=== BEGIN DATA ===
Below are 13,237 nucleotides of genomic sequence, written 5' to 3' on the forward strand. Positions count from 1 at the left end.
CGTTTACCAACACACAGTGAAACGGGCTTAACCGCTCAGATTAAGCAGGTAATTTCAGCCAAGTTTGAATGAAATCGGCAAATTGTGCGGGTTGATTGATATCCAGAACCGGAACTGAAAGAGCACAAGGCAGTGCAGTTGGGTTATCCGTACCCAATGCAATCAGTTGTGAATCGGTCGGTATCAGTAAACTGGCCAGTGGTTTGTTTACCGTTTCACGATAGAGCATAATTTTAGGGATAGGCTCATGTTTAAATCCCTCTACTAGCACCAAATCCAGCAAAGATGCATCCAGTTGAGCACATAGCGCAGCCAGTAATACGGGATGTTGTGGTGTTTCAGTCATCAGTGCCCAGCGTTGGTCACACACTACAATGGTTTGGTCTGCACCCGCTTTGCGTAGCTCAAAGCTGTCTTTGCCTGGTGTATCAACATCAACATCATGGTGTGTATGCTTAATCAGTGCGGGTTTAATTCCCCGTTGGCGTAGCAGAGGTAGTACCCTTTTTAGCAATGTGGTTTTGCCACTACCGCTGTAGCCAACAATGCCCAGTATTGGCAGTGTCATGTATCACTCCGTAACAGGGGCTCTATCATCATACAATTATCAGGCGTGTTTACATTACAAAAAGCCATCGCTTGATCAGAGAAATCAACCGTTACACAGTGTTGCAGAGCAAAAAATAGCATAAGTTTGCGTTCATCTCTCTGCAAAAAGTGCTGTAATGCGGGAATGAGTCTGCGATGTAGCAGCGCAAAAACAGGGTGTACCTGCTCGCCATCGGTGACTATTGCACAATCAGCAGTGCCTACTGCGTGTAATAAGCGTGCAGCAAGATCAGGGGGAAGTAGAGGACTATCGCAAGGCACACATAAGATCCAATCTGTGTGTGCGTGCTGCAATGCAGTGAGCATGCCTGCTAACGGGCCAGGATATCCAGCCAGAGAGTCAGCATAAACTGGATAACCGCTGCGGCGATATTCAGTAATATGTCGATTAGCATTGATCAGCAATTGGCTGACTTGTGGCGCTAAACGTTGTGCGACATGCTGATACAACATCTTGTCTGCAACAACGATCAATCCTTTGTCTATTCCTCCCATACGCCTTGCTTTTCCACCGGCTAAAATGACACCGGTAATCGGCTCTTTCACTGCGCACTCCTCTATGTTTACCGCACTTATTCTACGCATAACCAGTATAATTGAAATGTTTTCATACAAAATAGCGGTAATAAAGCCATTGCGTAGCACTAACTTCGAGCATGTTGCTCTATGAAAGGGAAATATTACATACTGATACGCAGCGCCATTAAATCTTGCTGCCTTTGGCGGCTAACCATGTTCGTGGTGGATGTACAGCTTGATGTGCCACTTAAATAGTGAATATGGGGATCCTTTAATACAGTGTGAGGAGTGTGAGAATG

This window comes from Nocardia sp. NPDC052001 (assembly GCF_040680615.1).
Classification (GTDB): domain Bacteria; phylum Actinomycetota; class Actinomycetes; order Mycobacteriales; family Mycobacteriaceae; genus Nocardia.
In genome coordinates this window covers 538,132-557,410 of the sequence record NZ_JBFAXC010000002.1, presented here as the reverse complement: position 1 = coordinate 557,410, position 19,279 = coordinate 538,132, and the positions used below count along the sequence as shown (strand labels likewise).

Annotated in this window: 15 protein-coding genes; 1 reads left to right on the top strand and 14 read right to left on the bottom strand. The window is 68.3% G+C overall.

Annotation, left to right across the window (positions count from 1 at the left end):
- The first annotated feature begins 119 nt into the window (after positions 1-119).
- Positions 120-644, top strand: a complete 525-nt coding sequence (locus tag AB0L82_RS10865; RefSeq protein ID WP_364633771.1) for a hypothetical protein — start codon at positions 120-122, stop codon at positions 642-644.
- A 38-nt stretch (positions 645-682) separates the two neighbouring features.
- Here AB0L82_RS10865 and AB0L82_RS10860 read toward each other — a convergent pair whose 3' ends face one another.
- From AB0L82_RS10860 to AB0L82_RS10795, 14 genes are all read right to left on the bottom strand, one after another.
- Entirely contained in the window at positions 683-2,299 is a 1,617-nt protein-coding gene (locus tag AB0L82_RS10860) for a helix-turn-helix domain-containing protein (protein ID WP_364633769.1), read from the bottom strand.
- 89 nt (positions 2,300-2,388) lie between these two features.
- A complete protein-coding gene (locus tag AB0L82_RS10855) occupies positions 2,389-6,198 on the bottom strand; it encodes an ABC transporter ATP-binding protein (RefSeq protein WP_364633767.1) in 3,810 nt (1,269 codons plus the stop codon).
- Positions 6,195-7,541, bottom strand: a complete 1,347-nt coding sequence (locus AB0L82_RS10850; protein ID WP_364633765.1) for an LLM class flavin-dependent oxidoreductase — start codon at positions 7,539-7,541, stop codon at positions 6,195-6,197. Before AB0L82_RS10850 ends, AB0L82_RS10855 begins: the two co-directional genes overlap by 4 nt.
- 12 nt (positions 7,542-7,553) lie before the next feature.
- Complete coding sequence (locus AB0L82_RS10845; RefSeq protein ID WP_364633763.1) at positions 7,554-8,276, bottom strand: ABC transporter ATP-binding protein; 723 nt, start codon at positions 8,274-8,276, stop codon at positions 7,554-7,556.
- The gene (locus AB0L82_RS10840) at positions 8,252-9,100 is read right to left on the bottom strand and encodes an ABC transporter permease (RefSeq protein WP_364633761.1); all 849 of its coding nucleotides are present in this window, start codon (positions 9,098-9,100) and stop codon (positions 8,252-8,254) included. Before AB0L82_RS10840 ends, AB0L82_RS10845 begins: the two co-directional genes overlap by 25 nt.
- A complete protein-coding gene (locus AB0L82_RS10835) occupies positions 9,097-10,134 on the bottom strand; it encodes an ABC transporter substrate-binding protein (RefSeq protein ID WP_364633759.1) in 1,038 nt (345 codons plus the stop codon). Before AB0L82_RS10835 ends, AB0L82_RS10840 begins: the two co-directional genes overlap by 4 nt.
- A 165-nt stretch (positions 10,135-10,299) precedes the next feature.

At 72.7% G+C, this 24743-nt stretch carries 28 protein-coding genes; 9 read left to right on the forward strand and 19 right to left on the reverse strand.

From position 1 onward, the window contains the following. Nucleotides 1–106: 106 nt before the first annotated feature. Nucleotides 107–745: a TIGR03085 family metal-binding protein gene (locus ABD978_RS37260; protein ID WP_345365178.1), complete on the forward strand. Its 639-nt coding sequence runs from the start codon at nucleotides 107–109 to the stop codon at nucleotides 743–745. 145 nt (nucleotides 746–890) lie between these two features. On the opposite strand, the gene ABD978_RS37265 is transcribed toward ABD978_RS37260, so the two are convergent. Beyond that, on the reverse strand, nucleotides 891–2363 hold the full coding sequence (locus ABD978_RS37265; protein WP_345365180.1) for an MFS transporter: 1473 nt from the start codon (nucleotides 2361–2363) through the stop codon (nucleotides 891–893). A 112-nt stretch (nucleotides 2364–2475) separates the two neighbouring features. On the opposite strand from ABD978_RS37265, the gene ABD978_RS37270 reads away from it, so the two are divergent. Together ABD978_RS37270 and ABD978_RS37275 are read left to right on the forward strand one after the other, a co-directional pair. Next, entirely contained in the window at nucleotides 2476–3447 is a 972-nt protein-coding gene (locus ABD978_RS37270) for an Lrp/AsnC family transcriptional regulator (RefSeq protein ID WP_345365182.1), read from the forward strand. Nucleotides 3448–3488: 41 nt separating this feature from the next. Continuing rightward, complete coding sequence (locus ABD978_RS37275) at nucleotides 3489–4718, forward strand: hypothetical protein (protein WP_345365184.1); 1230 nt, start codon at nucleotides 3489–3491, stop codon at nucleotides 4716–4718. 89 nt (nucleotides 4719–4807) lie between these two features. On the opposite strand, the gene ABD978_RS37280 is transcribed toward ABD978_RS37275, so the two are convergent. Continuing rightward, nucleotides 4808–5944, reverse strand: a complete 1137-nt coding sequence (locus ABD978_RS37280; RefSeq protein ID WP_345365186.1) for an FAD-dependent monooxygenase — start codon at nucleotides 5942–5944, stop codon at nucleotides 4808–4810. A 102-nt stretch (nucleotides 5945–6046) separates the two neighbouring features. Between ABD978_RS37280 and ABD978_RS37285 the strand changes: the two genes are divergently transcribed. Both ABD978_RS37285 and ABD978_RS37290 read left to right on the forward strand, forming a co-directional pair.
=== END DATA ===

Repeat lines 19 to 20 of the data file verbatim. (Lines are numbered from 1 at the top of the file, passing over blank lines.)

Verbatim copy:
- The gene (locus AB0L82_RS10840) at positions 8,252-9,100 is read right to left on the bottom strand and encodes an ABC transporter permease (RefSeq protein WP_364633761.1); all 849 of its coding nucleotides are present in this window, start codon (positions 9,098-9,100) and stop codon (positions 8,252-8,254) included. Before AB0L82_RS10840 ends, AB0L82_RS10845 begins: the two co-directional genes overlap by 25 nt.
- A complete protein-coding gene (locus AB0L82_RS10835) occupies positions 9,097-10,134 on the bottom strand; it encodes an ABC transporter substrate-binding protein (RefSeq protein ID WP_364633759.1) in 1,038 nt (345 codons plus the stop codon). Before AB0L82_RS10835 ends, AB0L82_RS10840 begins: the two co-directional genes overlap by 4 nt.